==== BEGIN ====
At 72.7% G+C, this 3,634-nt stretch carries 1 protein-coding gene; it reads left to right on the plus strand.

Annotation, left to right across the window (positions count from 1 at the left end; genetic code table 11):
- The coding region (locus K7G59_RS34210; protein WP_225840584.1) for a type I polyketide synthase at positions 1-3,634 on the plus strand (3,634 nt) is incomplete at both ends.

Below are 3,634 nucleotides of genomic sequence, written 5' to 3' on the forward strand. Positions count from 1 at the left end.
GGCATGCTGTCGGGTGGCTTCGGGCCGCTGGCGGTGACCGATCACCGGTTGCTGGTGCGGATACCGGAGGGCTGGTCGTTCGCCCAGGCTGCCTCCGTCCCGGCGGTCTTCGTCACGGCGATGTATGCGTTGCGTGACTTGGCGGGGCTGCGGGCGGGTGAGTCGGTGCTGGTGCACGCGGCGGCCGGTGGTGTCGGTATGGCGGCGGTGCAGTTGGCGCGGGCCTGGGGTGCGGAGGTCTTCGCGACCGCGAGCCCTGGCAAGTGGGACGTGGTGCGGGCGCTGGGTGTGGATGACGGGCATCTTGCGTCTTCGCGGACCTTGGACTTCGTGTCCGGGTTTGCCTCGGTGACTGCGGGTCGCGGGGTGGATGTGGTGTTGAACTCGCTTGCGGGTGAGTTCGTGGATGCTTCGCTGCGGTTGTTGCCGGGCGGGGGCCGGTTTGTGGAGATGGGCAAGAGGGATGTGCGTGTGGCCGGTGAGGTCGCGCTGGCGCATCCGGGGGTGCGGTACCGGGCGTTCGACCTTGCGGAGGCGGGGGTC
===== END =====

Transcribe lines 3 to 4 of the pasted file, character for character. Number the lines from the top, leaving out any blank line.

- The coding region (locus K7G59_RS34210; protein WP_225840584.1) for a type I polyketide synthase at positions 1-3,634 on the plus strand (3,634 nt) is incomplete at both ends.

Below are 3,634 nucleotides of genomic sequence, written 5' to 3' on the forward strand. Positions count from 1 at the left end.